Father Alfred Bell, whose work to canonize Fr. Damien will be realized on October 11, 2009, commented, "Father Damien's example helps us to not forget those who are forgettable in the world," he said.


"...I make myself a leper with the lepers to gain all to Jesus Christ. That is why, in preaching, I say 'we lepers'; not, 'my brethren....'" Letter to his brother 6 months after arriving on the island. (7)

"The Lord decorated me with his own particular cross—leprosy." Fr. Damien's response years after he had been decorated with the Cross of the Royal Order of Kalakaua by the Hawaiian government. He had accepted the award but rarely wore the medal. (8)

“It is the memory of having lain under the funeral pall twenty-five years ago--the day of my vows--that led me to brave the danger of contracting this terrible disease in doing my duty here and trying to die more and more to myself… the more the disease advances, I find myself content and happy at Kalawao.” Letter to his bishop in 1885. (9)

"Be severe toward yourself, indulgent toward others. Have scrupulous exactitude for everything regarding God: prayer, meditation, Mass, administration of the Sacraments. Unite your heart with God.... Remember always your three vows, by which you are dead to the things of the world. Remember always that God is eternal and work courageously in order one day to be united with him forever." Father Damien's spiritual counsel to himself, lacking a confessor and priest companion, until the last year of his life. (10)

Father of mercy, in Blessed Damien, you have given a shining witness of love for the poorest and most abandoned. Grant that, by his intercession, as faithful witness of the heart of your Son Jesus, we too may be servants of the most needy and rejected.We ask this through our Lord Jesus Christ, your Son,who lives and reigns with you and the Holy Spirit,One God, for ever and ever. (11)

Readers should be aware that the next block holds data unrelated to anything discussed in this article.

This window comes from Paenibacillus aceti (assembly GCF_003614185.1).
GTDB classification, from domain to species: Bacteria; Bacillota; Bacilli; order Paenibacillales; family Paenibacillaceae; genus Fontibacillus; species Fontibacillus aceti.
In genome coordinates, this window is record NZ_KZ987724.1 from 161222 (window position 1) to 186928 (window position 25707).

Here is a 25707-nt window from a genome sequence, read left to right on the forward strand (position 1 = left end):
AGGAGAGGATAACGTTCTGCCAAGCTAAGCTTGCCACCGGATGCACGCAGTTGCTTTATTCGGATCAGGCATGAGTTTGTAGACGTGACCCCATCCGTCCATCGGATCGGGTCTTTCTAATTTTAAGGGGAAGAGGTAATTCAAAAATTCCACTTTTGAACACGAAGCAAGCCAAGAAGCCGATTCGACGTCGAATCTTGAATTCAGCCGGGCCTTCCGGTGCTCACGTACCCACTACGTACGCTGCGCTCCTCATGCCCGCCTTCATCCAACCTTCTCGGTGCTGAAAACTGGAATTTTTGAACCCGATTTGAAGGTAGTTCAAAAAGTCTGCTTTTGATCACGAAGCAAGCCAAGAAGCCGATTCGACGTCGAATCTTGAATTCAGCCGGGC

Prayer to Blessed Damien: Oh Blessed Damien, enlightened by the Holy Spirit and moved by the sorrows of the poor, you dedicated yourself tirelessly to the service of the lepers and became one like them. In doing so, you enhanced their God-given dignity to the last minutes of your priestly life, regardless of many trials and sufferings. Since then, your name has become a great inspiration for countless people throughout the world. We, touched by your self-sacrifice, beseech you to help us follow your footsteps in sharing our time, energy, talents, and other God-endowed gifts with our brothers and sisters in the Lord. Now you have been glorified with Jesus Christ in the Heavenly Kingdom. We ask you to continue interceding for us before our loving and caring God, that we may have the gift of faith in Him, humility and the courage to bring love and healing to our poor brothers and sisters in the world. AMEN (12)

1. Rev. Donald F. Miller, Catholic Treasures - Issue No. 88-89
2. Catholic Saints and Other Heroes On-line
3. Modern Saints, Ann Ball - Tan Books, 1983
4. Catholic Saints and Other Heroes
5. Ibid.
6. Ibid.
7. Fransicans of St. Anthony Guild on
8. Ibid.
9. Catholic Saints and Other Heroes
10. Francisans of St. Anthony Guild on
11. Opening prayer for Blessed Damien's liturgy (
12. Archdiocese of Los Angeles Mission web-site

Wednesday, April 01, 2009


"God has made a special commandment out of the natural duty and obligation of respecting His Name. That this should be necessary sometimes strikes as as very strange. God is Father, Provider, Preserver of us all; He became Man and died for us on the Cross, He resides in the tabernacles of our churches to be near us, and He wanted to regard us all with a happiness that will never end. "...we are bound to love God with all our heart and souls and mind and will, and love is diametrically opposed to disrepect, irreverence, scorn and contempt in using a lover's name." (1)

Saint for April:

St. Catherine of Siena, Doctor of the Church

Life 1347-1380 Feast Day, April 29
Patron of Nursing Service, Women Involved in Catholic Action, and Fire Prevention

Reverence for God filled Catherine’s short life of 33 years. She was 6 when she first experienced a vision of Our Lord seated in glory with St. Peter, St. Paul, and St. John. At 16 she became a Dominican Tertiary, and she lived a humble life in her family home.

Her extraordinary love of God and work as a Tertiary in hospitals motivated her to tend to the dying and the sufferers of plague, as well as to visit those condemned to execution. Our Lord blessed her with abundant graces and revelations.

She reconciled enemy factions, wrote to all the rulers in Europe, persuaded the Holy Father to return to Rome from “captivity” in Avignon, France, and worked to end the Great Western Schism. She received the Stigmata in 1375; it was visible only after her death.